Written by a journalist who travels the world exploring the original sources for artist palette colors, Color: A Natural History of the Palette by Victoria Finlay is a fascinating and readable account of everything from the ochres to the bone blacks (which originally came from burned human bone remains…I know, eaw.) Finlay makes her search an adventure.


Amy Butler Greenfield comes from a family of dyers. Combining her family background with an expertise in Renaissance Europe, A Perfect Red traces the rich and varied history of the color in Western culture. I have always loved the story of how the red found in Mexico baffled Europeans for years. Animal or vegetable? As hard as the Spanish tried to keep it a secret, the true source for that highly desirous red—the tiny cochineal insect that thrives as a parasite on the nopal cactus—was eventually exposed.


Blue does not have the ancient pedigree of the reds and yellows. In fact some historians have posited the possibility that ancient people could not decipher the color at all. Blue: The History of a Color is written by historian Michel Pastoureau who also wrote The Devil’s Cloth: A History of Stripes and Striped Fabric. (What a title—who knew!)


These two books, The Primary Colors and The Secondary Colors are written by Alexander Theroux. A literary stylist rather than an artist or historian, Theroux has written an extended poetic meditation on color more than a factual and informative account. I love to just pick up either of these two books and open it at random. Every paragraph is an invitation to a revelry of color.

Installation view of “Anne Truitt: Perception and Reflection,” at the Hirshhorn Museum (Photo: Lee Stalsworth)

I have been a fan of sculptor Anne Truitt’s writing since I read her book Daybook many years ago. First published in 1982, Daybook is Truitt’s personal journal while working at Yaddo, and her insights into the squirrely nature of the creative process spoke to me. Her style is nonlinear and yet insightful, personal and yet not too. When the book came out all those many years ago, there weren’t a lot of witnessings available of how women artists were navigating that behind-the-scenes art making life. There are lots of them now.

Truitt went on to write a few other similarly styled books, like Turn and Prospect. But none had as powerful an impact on me as that initial exposure so many years ago.

Her sculpture was harder for me to connect with. A Truitt was always easy to spot because almost every piece in a public collection is a slender wooden column painted with care and artfulness. Most collections have one. I liked her essential idea—a minimalist, Supremacist project that combines 3D and a feathery fine-tuned sense of color—but my “in the flesh” experience of the work just never held me in awe.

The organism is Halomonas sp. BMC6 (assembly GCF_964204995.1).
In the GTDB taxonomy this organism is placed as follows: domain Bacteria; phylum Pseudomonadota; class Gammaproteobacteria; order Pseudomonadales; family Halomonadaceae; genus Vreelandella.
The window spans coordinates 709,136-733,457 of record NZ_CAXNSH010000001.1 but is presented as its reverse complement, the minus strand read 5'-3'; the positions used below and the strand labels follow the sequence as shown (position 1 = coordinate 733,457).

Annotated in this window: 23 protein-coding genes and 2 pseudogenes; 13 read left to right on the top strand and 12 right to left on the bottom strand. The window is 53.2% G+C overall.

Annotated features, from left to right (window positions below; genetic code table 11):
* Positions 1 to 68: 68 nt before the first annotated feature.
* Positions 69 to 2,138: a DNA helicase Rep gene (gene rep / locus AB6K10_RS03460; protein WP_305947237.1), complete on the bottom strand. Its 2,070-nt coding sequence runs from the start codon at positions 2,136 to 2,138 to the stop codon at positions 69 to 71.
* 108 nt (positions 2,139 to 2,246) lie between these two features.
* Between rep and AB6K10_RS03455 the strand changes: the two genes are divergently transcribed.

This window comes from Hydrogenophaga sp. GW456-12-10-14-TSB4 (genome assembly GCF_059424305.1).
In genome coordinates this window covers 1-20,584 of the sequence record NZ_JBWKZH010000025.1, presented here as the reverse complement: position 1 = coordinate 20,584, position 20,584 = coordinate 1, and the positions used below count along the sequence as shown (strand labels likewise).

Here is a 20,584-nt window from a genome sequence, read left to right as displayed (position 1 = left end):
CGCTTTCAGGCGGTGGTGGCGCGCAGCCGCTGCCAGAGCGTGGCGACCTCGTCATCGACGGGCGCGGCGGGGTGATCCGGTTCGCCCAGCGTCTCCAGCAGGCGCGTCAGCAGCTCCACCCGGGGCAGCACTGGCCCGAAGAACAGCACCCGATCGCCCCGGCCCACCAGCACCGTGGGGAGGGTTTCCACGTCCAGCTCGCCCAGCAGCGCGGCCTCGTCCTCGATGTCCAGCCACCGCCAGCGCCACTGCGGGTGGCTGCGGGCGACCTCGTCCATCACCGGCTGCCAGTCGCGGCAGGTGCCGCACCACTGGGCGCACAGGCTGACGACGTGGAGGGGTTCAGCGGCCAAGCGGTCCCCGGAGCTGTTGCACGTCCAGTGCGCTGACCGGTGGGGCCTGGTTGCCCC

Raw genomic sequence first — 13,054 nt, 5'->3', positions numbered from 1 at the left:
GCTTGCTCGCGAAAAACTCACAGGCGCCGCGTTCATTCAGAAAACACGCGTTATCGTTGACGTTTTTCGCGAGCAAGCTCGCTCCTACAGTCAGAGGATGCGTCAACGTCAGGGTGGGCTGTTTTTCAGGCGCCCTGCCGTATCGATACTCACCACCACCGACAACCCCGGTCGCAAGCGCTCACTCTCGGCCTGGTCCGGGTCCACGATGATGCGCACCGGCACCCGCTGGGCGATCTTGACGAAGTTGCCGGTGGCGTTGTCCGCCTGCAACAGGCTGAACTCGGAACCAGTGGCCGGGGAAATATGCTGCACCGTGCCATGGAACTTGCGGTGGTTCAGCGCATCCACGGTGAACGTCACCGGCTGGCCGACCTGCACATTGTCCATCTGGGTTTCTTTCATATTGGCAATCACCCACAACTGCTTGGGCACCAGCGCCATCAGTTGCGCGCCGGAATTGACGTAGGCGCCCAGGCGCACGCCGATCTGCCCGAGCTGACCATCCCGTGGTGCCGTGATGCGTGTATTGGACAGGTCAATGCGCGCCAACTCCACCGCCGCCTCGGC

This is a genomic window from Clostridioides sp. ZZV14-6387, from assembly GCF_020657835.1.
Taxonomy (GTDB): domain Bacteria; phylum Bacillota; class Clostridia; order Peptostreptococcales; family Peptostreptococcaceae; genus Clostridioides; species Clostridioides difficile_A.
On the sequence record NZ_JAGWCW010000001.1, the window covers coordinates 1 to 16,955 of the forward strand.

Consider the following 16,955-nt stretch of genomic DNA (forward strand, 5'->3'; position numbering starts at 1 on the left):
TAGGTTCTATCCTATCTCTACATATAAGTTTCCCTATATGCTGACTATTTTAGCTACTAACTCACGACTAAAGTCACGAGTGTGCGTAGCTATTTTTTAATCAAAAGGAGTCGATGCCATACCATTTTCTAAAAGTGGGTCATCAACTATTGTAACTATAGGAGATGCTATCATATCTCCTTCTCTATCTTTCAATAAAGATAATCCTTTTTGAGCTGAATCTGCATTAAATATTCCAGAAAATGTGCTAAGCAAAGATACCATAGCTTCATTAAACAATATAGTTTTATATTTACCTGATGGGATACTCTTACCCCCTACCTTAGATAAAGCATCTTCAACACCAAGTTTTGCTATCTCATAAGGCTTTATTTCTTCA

But that all changed when I visited Truitt’s retrospective, “Anne Truitt: Perception and Reflection” at the Hirshhorn Museum in Washington DC. This is her first major show since the 1970s and includes both paintings and sculpture from her 50 year career. (Truitt died in 2004.) In the literature that accompanies the show (curated by Kristen Hileman), the column sculptures are referred to as Truitt’s “profoundly focused practice. Acting as a painter as well as a sculptor, the artist wrapped color around the corners of these sculptures, creating visually poetic relationships between structure and surface. Throughout her work, she investigated proportion, scale and color, as well as perception and memory.” Profoundly focused practice is a perfect phrase. The work has a meditative, disciplined, higher state of mind quality to it.

This is work that needs to be seen with its full gaggle of siblings. Placeholder pieces, token Truitts, cannot do the job. This is not one-up work. It is a body of art that demands your complete and undivided attention. You need to be able to lift out of the gallery, out of the museum, out of this terrestrially bound existence so that you can levitate in and around these silent, slender plinths, listening for the hum of their ethereal subtlety.

Truitt was a color ecstacist, a superlative neologism that goes beyond the everyday concept of being an ecstatic. At one point she says that the columnar format dominated her efforts to “set color free in three dimensions for its own sake,” a pursuit she saw as “analogous to my feelings for the freedom of my own body and my own being, as if in some mysterious way I felt myself to be color.” That’s the language of spiritual ecstasy, of finding oneness with god. Which in Truitt’s case is the Polychroma itself.